Viacom-Sony Deal: Cord Cutting Just Got Easier

Sep 10, 2014  •  Post A Comment

In an announcement that Forbes magazine says will make cord cutting easier than ever, Sony has cut a deal with Viacom that will bring 22 Viacom networks — including Comedy Central, Nickelodeon and MTV — to Sony’s online TV initiative.

Sony reportedly plans to begin testing on the service later this year.

“The news is a big deal because it’s the first real shot fired at the cable-dominated landscape,” the story reports. “The new Sony service will give people the ability to watch shows like ‘Spongebob Squarepants’ and ‘The Daily Show’ without a cable subscription. Viewers will be able to access the service through Sony’s PlayStation video game console or through mobile devices like the iPad. Users will have access to live streams as well as archived shows.”

Other contenders in the space, including Dish, are also exploring offering online-only television, the report notes.

“Dish Network has a deal with Disney that allows it to offer Disney channels, like ABC and Disney Channel, as a standalone service. But it hasn’t made any moves on that front yet. Last week CBS COO Joseph Ianniello hinted that his company could soon offer Showtime as a standalone online-only subscription,” the story reports.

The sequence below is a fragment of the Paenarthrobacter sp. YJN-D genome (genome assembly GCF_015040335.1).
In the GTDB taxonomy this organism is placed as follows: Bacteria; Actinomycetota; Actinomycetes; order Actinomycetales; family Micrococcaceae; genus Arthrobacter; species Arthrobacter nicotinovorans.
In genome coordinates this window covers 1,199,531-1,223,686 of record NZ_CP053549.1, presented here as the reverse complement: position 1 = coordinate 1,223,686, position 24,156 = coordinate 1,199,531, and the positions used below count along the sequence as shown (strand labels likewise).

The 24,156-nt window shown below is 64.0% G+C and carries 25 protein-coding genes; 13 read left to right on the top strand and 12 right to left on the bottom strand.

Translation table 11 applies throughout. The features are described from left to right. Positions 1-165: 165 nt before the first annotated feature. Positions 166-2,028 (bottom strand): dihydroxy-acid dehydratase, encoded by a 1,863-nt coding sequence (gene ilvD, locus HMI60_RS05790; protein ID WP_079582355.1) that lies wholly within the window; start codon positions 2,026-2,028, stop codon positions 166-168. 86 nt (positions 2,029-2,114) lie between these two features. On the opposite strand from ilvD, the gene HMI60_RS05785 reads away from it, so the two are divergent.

The piece hints that cable companies have reason to be nervous about the Viacom-Sony news, noting: “This is the first time we’ve seen an actual deal hit the press.” Cable companies, the report says, are facing a possible future where they’re mainly just providing a pipe, rather than connecting directly with customers.

“But a future where we only pay for the things we want to watch and we watch it all online is still very far away,” the Forbes story adds. “There’s still a lot we don’t know about Sony’s service. A spokesperson for the company wouldn’t say if the channels will be offered a la carte or as part of a package. If Sony decides to offer the Viacom stations as a bundle, it will be replicating some of the problems people have with cable — namely paying for stations they don’t want.”

sony & viacom logos

Your Comment

Email (will not be published)